Several years ago, some children were asked to share their resolutions for the new year. This is what they came up with:
- Joey age 10 – “My New years resolution is to not eat as much sugar. But il probably won’t keep it.”
- Hadssah age 7 – “I am going to stop picking my nose. It is going to be hard.”
- Declan age 11 – “My New years resolution is to eat 10 bags of clementines each month.”
- Brianna 2nd grade – “ . . . my resolution is to not wig out like I’m seeing the Lockness monster when I see a bug!”
- Annie age 5 – “I am going to help doggies! Like if they are stuck on cliffs.”
- Will age 4 – “ Eat all the cake.”
I especially love that last one. Like Will, I too would love to eat all the cake.
New Year’s resolutions. The tradition of making resolutions at the start of a new year began over 4,000 years ago within ancient Babylon. The Babylonian people would reaffirm their loyalty to their king, make promises to pay their debts and return any items they had borrowed from others. To complete all three tasks was viewed as a way to earn favor from the gods in the coming year.
Under the rule of Julius Caesar, the Romans would also make resolutions at the start of a new year to earn favor with the gods. They believed that their god Janus was able to see into their past and into their future. By offering sacrifices and promising good behavior, their hope was that Janus would offer them a favorable year.
For early Christians, the start of a new year became a time to reflect on the past and the mistakes made and resolve to do better in the future. Methodist founder, John Wesley, began to hold church services on New Year’s Eve. At these services, the people read Scripture, sang hymns, and prayed for the coming year.
Today, New Year’s resolutions are commonly made with the focus of self-improvement. Many vow to eat healthier or exercise more. Some will make promises to quit smoking, limit sugar intake, or watch the words they use in front of their children. Others will focus on stress management, realigning priorities, or learning a new skill or hobby.Now, these are all good things, but I think that many of us may be missing an opportunity here. What if instead of just focusing solely on our self-improvement, that we looked at the start of a new year as a time to gain some heavenly perspective? What if we chose to remember what was, reflect on what has been, and hope for what’s to come?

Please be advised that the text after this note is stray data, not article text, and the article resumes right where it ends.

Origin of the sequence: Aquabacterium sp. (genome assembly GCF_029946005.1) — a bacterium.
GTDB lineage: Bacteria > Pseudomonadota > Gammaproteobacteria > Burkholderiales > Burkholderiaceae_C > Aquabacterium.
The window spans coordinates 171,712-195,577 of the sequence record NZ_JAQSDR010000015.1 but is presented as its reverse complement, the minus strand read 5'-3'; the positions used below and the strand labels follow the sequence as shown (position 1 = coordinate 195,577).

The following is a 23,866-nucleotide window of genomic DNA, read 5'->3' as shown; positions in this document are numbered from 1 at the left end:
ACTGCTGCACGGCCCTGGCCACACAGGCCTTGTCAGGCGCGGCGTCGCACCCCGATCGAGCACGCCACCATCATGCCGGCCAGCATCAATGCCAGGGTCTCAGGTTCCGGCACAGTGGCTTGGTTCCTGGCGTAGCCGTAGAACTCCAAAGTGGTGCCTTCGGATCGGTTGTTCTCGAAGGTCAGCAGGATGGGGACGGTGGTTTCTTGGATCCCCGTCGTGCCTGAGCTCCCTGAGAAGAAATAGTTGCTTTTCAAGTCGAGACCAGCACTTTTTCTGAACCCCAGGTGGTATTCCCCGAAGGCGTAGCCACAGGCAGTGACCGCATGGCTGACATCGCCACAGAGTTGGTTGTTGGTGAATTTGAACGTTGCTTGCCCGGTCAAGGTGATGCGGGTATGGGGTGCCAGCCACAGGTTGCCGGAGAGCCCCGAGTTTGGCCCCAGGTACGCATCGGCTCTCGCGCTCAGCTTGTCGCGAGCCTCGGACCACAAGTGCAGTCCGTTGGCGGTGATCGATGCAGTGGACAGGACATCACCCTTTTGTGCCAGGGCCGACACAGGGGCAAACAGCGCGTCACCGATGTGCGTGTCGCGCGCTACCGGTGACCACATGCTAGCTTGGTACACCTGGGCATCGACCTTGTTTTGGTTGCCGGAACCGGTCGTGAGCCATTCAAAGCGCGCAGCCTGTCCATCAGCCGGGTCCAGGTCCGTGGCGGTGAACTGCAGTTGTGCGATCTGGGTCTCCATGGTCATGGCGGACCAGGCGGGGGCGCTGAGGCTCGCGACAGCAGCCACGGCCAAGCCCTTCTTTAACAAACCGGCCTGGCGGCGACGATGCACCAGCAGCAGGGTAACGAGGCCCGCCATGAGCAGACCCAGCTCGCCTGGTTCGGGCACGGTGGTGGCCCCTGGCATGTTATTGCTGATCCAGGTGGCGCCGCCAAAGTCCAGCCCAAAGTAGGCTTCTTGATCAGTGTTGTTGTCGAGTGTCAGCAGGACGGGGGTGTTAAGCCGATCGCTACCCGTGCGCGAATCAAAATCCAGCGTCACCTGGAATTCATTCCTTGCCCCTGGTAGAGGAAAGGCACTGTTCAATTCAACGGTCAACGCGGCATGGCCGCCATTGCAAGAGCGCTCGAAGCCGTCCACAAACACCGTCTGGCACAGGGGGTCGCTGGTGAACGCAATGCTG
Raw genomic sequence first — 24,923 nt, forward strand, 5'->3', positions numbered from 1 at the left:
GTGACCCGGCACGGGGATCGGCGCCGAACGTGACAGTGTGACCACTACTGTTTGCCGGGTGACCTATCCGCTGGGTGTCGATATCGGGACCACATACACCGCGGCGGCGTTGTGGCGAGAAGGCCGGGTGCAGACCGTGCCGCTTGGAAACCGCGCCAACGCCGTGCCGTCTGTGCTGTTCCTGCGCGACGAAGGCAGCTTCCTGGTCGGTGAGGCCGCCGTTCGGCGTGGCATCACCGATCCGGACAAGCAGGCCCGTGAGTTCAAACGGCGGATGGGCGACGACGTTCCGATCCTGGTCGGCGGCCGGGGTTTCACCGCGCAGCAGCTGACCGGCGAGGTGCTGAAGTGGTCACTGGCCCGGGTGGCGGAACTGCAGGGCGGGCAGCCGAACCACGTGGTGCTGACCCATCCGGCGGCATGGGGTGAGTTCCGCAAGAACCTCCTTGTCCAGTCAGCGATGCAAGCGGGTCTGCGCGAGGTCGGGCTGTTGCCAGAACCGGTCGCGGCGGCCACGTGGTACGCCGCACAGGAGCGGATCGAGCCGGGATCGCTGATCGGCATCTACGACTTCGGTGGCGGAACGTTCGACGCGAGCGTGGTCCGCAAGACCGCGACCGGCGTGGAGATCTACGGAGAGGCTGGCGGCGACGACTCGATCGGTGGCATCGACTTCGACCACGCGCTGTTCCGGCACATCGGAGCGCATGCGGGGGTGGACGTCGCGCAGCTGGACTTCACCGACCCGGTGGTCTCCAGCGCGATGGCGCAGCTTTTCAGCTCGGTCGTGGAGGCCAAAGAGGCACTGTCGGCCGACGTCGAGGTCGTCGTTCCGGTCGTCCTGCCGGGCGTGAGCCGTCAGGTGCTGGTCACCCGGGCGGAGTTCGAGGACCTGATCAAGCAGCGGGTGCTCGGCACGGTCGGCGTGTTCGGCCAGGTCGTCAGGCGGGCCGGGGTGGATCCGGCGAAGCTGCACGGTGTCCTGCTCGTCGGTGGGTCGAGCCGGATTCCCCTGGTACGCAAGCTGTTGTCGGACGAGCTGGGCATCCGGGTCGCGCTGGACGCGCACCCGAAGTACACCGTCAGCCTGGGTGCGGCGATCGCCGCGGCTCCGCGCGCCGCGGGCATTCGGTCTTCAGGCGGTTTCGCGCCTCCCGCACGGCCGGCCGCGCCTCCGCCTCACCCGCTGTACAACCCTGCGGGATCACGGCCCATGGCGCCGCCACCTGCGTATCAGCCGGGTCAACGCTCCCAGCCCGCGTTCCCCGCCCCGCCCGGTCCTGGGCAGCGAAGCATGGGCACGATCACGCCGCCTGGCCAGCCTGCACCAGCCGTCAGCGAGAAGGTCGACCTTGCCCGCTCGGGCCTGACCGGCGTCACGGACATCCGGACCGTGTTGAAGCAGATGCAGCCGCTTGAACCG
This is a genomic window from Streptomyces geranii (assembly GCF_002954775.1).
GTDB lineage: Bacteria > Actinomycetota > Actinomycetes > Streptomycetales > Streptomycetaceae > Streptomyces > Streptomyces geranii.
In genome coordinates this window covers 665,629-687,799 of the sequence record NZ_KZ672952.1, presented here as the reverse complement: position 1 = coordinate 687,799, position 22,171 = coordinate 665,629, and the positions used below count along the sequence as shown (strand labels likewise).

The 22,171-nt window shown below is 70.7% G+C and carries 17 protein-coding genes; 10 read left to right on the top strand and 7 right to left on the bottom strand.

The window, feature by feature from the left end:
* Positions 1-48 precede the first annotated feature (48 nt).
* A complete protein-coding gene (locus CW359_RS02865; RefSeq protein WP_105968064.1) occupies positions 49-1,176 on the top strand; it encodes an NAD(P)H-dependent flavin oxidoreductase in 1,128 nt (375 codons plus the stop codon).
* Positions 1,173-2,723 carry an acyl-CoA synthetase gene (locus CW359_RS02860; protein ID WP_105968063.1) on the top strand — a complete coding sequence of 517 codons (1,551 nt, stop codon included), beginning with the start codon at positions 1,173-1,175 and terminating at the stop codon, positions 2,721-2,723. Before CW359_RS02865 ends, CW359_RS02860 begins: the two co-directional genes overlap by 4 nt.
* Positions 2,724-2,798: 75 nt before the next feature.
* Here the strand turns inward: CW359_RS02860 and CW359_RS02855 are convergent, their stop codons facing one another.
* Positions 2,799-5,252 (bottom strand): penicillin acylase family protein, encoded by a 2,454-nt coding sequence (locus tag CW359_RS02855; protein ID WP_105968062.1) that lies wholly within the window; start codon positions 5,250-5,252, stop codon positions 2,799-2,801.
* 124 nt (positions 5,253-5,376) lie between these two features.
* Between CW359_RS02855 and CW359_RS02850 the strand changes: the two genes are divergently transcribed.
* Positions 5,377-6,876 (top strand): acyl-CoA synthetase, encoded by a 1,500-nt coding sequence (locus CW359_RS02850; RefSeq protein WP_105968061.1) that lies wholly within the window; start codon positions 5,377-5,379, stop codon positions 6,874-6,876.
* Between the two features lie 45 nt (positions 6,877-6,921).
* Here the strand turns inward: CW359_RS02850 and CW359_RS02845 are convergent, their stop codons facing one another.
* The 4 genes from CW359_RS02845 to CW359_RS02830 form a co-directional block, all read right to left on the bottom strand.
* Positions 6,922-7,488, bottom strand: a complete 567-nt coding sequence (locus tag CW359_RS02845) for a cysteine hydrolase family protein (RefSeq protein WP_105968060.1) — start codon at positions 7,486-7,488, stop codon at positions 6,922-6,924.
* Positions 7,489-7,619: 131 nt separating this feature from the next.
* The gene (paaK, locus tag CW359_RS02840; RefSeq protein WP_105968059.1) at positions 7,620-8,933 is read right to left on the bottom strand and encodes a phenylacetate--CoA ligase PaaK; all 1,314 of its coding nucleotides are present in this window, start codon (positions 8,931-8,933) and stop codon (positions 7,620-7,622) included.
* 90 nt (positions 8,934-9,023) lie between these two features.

Think back with me for a moment on this past year. Life, for many, is so different now than it was a year ago. 2020 brought a great amount of change, uncertainty, and so much struggle for so many people. I cannot think of another time in recent history where a desire for a fresh start has felt so needed. But before we can move forward, it is important to first look back and remember and reflect on a few things.
First, remember what was hard. What was particularly hard for you this past year? What was difficult for your family to walk through? Remember what was hard and name it. For many, COVID was hard. There are others though that have lost a loved one, walked through a separation, or received an unwelcome diagnosis for a child. Remember what was hard this past year.